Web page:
Links Daily Devotional

Loved Children, Part 2

Dear friends, now we are children of God, and what we will be has not yet been made known. But we know that when he appears, we shall be like him, for we shall see him as he is. All who have this hope in him purify themselves, just as he is pure. (1 John 3:2-3, NIV)

We left off yesterday discussing children. More precisely, we left off discussing ourselves as children. Not just any children. Rather, we considered the love that makes us children of God.

Sometimes it’s hard to take up a conversation of this sort again. There are times when we play a round of golf so wonderful that we hesitate to go out again. Surely, it cannot match up to last time. Wouldn’t that just be setting ourselves up for disappointment?

In the same way, when we land in the thick of biblical truth as powerful as this—that God’s love has made us his very children!—we may be tempted to simply sit back and bask in the wonder. No need to press on. Not now. Not while the greatness of the Creator shines so supreme.

And there are times for that. Paul normally began his epistles with a full fleshing out of who we are in Christ. Only after this theology was laid down did he move into the doing. We are told in Genesis 24 that when Rebekah arrived from the east, Isaac was not there to greet her; he was out in the field meditating—thinking on the Lord of his life.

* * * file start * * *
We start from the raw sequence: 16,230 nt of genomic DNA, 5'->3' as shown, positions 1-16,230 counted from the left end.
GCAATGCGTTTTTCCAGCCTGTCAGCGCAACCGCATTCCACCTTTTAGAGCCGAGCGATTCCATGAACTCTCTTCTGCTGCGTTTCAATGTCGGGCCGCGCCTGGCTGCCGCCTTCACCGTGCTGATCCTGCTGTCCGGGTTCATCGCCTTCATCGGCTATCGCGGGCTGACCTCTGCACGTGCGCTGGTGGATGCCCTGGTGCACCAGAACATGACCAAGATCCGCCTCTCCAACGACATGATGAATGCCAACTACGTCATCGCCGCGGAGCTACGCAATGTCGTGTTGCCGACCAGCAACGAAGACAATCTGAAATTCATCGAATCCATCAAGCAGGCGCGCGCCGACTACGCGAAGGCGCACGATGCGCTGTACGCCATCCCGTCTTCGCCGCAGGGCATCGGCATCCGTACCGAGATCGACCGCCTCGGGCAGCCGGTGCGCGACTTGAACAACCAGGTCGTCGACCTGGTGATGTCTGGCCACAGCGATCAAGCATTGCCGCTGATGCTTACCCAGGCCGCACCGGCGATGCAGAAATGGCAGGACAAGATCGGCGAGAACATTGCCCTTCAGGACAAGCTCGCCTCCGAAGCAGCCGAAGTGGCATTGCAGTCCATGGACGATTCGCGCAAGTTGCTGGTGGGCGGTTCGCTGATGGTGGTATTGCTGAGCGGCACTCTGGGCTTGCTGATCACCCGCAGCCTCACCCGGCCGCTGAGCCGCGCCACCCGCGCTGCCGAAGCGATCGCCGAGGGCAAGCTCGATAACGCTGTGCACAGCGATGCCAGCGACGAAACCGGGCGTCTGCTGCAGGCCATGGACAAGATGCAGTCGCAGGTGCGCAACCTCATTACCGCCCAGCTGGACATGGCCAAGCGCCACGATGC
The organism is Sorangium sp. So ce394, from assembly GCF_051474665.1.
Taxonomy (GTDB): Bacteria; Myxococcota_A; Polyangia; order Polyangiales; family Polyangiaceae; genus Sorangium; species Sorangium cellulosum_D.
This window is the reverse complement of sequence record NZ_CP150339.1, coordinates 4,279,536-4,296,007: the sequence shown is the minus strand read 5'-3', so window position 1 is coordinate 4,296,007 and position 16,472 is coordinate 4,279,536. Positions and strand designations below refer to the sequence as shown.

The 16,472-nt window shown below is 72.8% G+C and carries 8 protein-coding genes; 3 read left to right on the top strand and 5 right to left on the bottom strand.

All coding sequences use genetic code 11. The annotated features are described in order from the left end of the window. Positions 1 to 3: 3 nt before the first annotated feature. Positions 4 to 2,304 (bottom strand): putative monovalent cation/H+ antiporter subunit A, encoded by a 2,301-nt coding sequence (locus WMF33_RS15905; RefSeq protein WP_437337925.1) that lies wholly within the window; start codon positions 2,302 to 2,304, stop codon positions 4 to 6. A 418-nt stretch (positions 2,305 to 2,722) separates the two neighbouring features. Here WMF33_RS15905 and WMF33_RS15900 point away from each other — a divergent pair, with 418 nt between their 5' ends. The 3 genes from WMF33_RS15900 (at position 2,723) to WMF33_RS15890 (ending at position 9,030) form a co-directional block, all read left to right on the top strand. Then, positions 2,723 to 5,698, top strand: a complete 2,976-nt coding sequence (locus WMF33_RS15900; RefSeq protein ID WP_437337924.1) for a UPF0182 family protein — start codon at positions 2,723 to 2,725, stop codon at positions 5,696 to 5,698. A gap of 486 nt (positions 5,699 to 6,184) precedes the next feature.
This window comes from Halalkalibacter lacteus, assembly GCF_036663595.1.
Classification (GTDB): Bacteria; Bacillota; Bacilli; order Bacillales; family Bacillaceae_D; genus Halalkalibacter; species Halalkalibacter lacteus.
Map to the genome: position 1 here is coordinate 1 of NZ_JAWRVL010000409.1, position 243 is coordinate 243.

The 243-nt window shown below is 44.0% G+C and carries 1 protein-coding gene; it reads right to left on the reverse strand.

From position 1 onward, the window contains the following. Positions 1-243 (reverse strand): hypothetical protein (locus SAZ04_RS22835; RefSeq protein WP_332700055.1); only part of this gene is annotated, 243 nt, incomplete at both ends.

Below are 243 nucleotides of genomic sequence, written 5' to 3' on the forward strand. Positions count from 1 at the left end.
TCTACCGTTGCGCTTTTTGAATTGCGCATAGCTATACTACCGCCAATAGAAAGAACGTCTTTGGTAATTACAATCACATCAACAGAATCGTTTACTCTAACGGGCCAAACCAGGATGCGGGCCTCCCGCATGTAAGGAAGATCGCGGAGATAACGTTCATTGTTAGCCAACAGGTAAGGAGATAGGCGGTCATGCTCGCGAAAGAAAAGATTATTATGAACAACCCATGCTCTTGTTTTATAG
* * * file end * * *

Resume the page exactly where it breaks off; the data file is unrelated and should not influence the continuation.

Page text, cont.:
We, too, do well to think on the Lord. We should take time to step back and consider who he is and how he has chosen us. But this thinking should lead us to this key question: And now what would he have me to do? When we have received lavish love, we should—if we are right of heart—reflect on what we might do in return. Then we should do it.

This is where John was leading his readers in the passage we’ve been considering. Perhaps he had in mind Jesus’ words: “From everyone who has been given much, much will be demanded” (Luke 12:48).

So what did John have in mind? Nothing short of purity.

God, John wrote, is pure. And if God is bringing us into his family, he is looking for us to reflect his very character. Purity, like all godly virtues, is something God initiates in us and something we take up before him. His supernatural work sparks our conscious effort. Therefore, compelled by his love, we make a work of purifying ourselves, resisting sin and practicing righteousness. We will be imperfect in this effort, but this should be no roadblock to our returning each day to the work—not if we keep reminding ourselves who we are: God’s loved children.

Jeff Hopper

September 18, 2013

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